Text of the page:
Men, We Must Do Better

A sports story broke yesterday afternoon that a player who is accused of domestic violence was signed by a team. I say accused because he hasn’t been formally charged to my knowledge. But there is video evidence of what happened. My point in this post is not to debate whether there are special rules for special circumstances or special talent. It isn’t to debate whether this particular person deserves a second chance. My point isn’t even to wonder aloud what the team that signed him was thinking. I don’t know the man, I don’t know all the facts, and I don’t know anyone in the organization and all the behind the scenes things that went on leading up to the team signing him. My point here is that we have an epidemic in our nation, that we need to address.

If you are a man, there is never a reason to lay your hands in a physically harmful way on a woman, period! I understand that sometimes the woman is the aggressor in these types of situations. For the record, I don’t think it’s right for a woman to physically strike a man. But one thing I try to instill in my sons is this, you don’t ever, for any reason lay your hand on a woman. If you feel yourself getting angry and you think you might strike out, you better walk away. If she is the aggressor and punching you, you still don’t have the right to strike back, you better walk away. I see domestic violence much the same way I see abortion and elder abuse. They are sins that as a Christian man, I must stand up against and call out. They all show a systemic disregard for human life. This cannot be tolerated in any form, in any fashion, or for any reason.

A verse that is often trotted out in Christian circles is Proverbs 22:6, “Train up a child in the way he should go, and when he is old he will not depart.” Unfortunately, that is a verse that is often abused, and it is often used in a way that doesn’t comfort a hurting parent of a wayward child. Rather, often it only heaps guilt upon them, because the parent feels as though they have failed somehow. The truth is, a parent can only model and teach so much. There comes a time in which our children have to own their actions, and accept the consequences of those actions. This is why the current trend of coddling our children for longer and longer, and focusing more on their self-esteem than the type of human being they are becoming is so harmful. But that is another post, for another time. We often use Proverbs 22:6 to speak primarily in the spiritual sense. If you teach your children about God, if you model a Christian life at home, and if you take them to church; then your child will turn out ok. Again, there is a lot of issues with that line of thinking, but I won’t go there now. My point is that Proverbs 22:6 is talking about the spiritual formation of a child, but it isn’t only talking about the spiritual formation of a child. Training a child up also means modeling and teaching them a strong work ethic (Prov. 6:6-8; 2 Thess. 3:10). It means teaching them that every action, whether positive or negative, as a consequence. Training them up means modeling and teaching them how to treat people in general. It also means modeling and teaching them how to be a loving husband or wife (Eph. 5:22-25). Training them up means modeling and teaching them what it means to be an involved parent.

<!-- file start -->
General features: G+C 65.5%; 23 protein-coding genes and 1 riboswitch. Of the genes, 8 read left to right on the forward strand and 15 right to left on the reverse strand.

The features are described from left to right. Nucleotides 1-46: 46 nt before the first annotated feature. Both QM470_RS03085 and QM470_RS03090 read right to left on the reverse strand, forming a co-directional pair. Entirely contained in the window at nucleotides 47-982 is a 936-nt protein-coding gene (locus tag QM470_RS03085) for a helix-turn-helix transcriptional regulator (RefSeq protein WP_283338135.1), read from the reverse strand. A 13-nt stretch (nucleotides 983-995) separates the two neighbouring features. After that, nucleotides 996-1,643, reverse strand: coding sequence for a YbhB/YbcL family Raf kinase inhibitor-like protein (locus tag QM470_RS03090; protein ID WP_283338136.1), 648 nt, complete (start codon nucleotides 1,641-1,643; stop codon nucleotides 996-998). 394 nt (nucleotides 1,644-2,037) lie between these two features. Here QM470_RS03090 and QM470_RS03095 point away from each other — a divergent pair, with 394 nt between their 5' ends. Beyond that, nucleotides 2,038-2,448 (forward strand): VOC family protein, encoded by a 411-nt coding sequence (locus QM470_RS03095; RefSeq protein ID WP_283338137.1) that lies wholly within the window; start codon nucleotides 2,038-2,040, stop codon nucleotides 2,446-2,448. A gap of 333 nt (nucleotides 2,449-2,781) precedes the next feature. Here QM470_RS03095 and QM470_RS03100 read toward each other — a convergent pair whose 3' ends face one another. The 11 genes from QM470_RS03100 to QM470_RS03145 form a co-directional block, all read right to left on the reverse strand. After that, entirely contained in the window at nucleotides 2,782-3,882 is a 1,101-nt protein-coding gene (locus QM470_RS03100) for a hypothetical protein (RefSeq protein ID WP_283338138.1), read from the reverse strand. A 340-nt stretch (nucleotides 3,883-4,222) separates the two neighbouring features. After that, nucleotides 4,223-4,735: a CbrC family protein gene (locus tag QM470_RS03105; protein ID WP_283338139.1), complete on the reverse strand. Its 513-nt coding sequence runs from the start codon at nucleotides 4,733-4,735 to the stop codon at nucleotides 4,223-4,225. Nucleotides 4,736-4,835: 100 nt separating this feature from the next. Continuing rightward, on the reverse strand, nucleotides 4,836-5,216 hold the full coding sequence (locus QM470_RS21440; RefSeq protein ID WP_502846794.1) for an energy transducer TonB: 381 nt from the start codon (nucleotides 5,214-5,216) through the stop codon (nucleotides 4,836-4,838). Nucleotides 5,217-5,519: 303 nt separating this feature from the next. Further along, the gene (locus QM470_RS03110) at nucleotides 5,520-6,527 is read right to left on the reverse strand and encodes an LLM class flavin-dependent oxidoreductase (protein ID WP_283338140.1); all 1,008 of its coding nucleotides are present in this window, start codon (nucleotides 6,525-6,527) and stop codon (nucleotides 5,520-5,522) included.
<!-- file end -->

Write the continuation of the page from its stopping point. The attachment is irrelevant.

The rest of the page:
As a Christian, all of this flows from our relationship with Jesus. We are to model for our children, the relationship that God has modeled towards us. Training a child up means modeling the life the Bible says we should live. Then it also means to teach it to our children. In most, not all, domestic violence cases, a survey of personal history reveals that the person was either witness to or a victim of domestic violence. This is a cycle that we must break. It begins first by valuing all human life. It begins with us men. God gave us a special and specific role in the beginning, and it hasn’t changed. We are to nurture our families, teach our families, and protect our families. I try to tell my boys, when it comes time for you to date, I want you to treat your date like you would want a boy to treat your sister. But all the talk in the world, won’t change a thing if they don’t see me modeling this for them. How I treat my wife, their mom, will go a long way in how they will grow up and treat their wife. Men, we can do better. We must do better.

Pastor Justin

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